A Continental Connection turboprop plane landed at the wrong airport Wednesday night, leaving passengers to share a limo ride from Southland Field in Sulphur, Louisiana to their intended destination of Lake Charles Regional, about a half-hour drive away.
It's the third time in the past 15 years that pilots have confused the two airports, an official tells local TV station KPLC.
The confusion, says Southland Field manager Sam Larsh, stems from the fact that the airports are on the same latitude. Because runways are oriented according to prevailing winds, the two neighboring airports can look similar from the air, he tells KPLC.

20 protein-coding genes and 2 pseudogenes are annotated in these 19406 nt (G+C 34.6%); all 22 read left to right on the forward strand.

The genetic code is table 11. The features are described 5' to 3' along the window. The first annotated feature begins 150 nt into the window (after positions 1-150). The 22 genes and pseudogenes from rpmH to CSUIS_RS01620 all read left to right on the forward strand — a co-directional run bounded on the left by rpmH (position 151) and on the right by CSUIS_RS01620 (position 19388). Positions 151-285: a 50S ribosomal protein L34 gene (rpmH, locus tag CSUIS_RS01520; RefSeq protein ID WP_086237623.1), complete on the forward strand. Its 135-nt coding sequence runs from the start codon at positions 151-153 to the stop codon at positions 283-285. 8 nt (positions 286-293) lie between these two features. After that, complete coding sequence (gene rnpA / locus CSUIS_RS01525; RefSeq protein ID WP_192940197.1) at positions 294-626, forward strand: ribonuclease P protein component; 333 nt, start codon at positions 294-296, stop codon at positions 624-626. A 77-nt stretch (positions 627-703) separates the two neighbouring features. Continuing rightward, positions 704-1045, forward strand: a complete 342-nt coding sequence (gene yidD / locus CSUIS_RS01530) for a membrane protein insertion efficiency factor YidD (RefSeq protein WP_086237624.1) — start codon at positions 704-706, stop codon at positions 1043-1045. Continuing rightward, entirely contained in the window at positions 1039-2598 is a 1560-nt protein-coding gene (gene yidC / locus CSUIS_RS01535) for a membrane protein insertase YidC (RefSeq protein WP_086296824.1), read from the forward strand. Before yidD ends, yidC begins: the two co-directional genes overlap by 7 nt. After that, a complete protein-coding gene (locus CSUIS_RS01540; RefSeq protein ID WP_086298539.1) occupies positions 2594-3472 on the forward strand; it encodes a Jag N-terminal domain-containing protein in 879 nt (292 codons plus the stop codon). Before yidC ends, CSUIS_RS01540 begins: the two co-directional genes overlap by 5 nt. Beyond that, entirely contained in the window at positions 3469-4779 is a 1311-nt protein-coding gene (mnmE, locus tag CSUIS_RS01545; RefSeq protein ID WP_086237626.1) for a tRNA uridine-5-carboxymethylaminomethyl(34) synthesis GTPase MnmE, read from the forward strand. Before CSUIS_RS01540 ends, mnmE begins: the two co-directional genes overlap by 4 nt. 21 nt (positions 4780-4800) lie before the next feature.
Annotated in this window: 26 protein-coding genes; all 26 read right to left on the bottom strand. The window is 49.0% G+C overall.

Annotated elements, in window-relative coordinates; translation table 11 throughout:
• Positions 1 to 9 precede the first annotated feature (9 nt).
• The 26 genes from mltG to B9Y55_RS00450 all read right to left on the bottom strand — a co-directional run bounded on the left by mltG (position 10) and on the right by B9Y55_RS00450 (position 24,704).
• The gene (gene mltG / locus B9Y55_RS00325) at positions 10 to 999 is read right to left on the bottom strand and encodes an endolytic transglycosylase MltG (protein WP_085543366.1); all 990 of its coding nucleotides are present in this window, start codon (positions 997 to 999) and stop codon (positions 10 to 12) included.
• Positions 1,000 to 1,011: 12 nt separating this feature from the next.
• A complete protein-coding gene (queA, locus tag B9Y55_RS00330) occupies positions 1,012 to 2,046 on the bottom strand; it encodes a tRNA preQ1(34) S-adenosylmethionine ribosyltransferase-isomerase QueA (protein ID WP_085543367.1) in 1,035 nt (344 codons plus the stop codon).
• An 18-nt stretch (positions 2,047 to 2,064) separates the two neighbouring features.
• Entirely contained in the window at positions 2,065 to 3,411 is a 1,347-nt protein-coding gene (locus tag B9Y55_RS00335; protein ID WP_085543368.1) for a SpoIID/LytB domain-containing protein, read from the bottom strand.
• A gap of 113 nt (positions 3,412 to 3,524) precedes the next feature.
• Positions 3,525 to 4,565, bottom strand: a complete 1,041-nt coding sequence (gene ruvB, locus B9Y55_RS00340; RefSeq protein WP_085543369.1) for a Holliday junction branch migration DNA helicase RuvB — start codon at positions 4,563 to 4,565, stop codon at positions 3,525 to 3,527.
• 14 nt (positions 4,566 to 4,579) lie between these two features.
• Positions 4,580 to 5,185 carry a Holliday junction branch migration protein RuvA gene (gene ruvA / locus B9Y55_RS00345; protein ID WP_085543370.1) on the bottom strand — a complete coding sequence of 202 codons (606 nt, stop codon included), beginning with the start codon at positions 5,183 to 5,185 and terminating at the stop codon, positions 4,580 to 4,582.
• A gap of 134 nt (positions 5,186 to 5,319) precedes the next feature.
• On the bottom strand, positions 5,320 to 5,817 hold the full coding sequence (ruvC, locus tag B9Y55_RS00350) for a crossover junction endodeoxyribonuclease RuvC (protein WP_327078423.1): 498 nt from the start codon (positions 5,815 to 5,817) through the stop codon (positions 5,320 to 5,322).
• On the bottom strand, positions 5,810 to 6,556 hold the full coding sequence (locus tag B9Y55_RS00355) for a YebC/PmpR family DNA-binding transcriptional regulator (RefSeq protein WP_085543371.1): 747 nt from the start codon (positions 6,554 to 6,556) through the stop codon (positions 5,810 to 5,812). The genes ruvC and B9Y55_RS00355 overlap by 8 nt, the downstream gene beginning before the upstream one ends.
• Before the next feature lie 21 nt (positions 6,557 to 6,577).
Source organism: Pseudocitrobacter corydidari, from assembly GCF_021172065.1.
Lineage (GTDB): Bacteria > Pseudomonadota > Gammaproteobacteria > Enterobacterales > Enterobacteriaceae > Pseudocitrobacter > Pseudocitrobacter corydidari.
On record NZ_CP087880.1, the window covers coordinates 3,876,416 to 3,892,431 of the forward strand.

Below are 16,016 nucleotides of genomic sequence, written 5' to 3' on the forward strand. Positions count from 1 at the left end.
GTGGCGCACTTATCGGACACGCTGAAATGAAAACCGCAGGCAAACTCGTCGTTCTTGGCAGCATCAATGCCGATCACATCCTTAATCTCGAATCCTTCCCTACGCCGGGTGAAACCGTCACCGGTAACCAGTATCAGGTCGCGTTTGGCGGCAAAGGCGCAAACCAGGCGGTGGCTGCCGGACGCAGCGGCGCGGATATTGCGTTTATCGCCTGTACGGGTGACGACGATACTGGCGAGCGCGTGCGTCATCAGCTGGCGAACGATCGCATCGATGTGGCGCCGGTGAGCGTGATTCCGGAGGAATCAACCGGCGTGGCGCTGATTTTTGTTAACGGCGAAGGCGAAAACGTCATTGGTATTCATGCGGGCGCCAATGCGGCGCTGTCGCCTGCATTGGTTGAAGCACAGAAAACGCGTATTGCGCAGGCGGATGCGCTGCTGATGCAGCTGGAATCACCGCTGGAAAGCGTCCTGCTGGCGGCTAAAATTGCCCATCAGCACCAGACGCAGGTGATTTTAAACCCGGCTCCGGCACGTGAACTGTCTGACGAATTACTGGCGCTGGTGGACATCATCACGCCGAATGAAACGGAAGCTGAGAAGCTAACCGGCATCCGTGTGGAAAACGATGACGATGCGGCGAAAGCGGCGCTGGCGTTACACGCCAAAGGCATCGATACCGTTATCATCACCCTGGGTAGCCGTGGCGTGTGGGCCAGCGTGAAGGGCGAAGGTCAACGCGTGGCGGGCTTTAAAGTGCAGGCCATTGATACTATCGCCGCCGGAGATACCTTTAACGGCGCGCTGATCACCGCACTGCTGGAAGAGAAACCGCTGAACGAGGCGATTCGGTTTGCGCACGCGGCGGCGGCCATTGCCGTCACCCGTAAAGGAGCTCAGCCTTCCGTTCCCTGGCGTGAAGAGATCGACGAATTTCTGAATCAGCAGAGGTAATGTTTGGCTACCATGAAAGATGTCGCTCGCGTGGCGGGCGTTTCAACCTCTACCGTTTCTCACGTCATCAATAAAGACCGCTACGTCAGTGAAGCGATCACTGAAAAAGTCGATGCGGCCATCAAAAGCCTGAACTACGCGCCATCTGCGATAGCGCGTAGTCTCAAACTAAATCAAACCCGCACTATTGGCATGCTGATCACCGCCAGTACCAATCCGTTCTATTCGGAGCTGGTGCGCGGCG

It's hardly the first time pilots have missed their destination. In 2009, two Northwest pilots missed their runway by 150 miles, leading the FAA to revoke their flight credentials. In 2007, then-presidential candidate Barack Obama was on a private flight that landed in Des Moines — instead of Cedar Rapids.
As for Continental Connection, it's one of the many regional carriers operating under increased scrutiny since the 2009 crash of a regional turboprop outside Buffalo. That plane was also operated by Colgan Air, the carrier that operates Flight 3222 between Houston and Lake Charles, or in at least one case, Sulphur, Louisiana.